Another strategy would be deciding to speak one language at home, which tends to be the minority language in most cases, while outside of the home such as in school and in the community, the child speaks the country’s official language(s). For instance, if you are a family where one partner is Brazilian and the other one German and you live in Germany, you would be speaking Portuguese at home and German in the community. However, this means that one partner must speak his second or third language at home which is in most cases his/her weaker language.


Are you teaching your children to be bilingual?

See results

Success factors

The learning progress of the child depends on a variety of factors such as how much time the child spends with each parent. If one parent is away at work all day and only gets to speak the father for a couple of hours at night, the child will most likely prefer speaking the mother’s language.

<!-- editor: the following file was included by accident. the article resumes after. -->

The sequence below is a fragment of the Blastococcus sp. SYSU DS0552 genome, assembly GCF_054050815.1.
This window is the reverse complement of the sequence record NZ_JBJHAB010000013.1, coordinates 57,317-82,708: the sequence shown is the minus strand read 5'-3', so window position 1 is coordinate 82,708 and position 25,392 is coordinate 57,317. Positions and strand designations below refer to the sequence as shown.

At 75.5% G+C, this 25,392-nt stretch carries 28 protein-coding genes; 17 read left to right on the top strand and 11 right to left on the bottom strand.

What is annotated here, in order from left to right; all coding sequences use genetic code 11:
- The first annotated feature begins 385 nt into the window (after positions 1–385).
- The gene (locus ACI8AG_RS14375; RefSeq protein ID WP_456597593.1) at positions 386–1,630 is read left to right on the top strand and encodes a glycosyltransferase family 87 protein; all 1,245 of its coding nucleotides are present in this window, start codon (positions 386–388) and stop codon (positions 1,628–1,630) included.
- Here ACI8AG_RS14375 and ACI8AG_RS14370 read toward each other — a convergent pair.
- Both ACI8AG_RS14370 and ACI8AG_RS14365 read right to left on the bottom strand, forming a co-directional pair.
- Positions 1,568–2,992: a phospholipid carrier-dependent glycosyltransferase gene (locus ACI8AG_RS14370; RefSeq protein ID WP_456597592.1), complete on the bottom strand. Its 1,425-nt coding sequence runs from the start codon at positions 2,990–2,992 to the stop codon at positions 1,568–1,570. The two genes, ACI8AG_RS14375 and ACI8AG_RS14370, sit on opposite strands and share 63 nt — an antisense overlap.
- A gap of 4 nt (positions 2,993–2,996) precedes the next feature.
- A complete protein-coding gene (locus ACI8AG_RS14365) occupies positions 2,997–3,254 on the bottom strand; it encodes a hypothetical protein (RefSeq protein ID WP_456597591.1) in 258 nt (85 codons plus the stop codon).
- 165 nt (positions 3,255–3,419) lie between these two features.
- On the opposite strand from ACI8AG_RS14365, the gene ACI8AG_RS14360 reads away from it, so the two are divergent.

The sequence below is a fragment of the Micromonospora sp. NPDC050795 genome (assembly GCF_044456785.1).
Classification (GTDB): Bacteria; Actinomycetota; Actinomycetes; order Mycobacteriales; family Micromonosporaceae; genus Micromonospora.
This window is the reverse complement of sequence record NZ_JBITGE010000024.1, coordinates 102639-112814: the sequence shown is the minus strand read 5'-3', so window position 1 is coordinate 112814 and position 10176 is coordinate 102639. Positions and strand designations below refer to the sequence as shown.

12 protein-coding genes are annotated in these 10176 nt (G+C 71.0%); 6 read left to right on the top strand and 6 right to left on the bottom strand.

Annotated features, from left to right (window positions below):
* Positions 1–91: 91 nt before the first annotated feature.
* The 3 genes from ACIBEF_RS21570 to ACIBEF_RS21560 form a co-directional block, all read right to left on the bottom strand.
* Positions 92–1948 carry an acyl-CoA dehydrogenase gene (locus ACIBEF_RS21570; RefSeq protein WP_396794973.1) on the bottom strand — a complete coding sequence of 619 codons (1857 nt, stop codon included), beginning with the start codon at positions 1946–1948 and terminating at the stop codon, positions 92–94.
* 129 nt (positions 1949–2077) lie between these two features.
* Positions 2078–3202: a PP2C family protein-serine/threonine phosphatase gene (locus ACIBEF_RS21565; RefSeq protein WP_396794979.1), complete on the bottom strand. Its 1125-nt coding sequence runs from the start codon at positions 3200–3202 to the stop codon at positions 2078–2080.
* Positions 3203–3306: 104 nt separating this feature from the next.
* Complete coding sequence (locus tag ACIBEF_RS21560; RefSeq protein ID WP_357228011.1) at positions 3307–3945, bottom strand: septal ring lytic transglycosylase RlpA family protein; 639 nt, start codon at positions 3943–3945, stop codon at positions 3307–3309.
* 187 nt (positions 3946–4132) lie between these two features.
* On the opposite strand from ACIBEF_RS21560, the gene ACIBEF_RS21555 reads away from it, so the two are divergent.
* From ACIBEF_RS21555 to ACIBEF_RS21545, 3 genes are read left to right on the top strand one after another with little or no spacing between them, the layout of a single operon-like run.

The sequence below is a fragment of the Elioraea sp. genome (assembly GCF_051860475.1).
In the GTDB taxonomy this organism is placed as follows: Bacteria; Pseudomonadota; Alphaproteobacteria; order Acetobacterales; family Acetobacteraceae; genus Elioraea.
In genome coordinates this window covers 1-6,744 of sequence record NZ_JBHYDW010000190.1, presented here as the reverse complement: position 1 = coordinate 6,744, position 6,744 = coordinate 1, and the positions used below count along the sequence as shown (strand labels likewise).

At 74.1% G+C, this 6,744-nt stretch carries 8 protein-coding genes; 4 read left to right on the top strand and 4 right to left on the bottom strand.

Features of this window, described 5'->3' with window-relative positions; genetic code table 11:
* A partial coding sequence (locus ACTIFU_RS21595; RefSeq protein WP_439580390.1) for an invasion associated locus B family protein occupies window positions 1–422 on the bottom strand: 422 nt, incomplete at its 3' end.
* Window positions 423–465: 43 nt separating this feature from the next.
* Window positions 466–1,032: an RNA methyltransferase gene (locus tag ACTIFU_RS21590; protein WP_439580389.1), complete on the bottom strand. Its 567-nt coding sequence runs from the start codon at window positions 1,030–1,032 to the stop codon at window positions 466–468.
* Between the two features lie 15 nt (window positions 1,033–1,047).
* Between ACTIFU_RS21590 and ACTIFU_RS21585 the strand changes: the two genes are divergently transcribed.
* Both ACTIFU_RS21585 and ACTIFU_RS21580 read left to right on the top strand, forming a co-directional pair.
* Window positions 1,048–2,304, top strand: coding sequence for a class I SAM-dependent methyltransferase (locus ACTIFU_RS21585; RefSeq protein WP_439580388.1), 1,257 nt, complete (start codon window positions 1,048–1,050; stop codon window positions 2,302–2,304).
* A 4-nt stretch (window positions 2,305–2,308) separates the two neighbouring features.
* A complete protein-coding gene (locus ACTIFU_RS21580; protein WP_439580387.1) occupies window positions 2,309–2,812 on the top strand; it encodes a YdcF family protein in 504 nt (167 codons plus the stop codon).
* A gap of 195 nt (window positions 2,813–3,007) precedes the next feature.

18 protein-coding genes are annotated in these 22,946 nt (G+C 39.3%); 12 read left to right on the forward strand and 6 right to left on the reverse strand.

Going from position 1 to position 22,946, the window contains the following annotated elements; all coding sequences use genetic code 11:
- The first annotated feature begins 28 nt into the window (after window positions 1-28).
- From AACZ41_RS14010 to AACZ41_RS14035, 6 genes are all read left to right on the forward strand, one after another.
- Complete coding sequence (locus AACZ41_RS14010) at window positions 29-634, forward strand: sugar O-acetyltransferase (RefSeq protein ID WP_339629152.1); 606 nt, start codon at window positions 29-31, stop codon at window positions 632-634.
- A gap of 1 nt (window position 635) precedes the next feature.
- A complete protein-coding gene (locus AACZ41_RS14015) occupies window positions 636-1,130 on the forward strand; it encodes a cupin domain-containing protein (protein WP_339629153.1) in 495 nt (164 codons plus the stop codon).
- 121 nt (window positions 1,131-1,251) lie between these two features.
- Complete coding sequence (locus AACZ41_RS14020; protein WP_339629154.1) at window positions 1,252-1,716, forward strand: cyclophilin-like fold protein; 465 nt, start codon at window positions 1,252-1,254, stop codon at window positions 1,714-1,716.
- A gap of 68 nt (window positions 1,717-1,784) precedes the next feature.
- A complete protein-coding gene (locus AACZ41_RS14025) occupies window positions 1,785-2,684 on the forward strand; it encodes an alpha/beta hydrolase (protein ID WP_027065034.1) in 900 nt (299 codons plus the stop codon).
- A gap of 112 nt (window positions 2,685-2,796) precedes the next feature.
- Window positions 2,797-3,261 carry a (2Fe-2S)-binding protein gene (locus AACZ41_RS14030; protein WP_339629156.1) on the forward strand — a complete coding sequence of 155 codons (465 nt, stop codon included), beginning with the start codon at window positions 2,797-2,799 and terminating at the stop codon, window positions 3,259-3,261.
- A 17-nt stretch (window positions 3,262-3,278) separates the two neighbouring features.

Another success factor is the quality of the language exposure. Parents should be good listeners and provide their kids with good language sources including music, pictures books, storybooks, pictures, photos and videos. As a ground rule, it is essential that you speak and interact with the children in both languages on a daily basis.

You have to be really patient when teaching your children multiple languages. You might wonder why your child is not speaking his multiple languages as quickly as other children are speaking their only language. It was a common belief for many years that the child will be confused when learning two languages at the same time or will be under too much pressure. But there is nothing to worry about. Even if your kids start speaking a bit later than its peers, studies have shown that the brain is being prepared for a bilingual environment resulting in a better memory, better cognitive skills and less distraction. There are countries where the whole population speaks at least two languages from birth such as in Belgium (French, Dutch and German in some parts), Switzerland (French, German and Italian) and Canada (French and English). These are very successful economies and the people have a great advantage in their lives.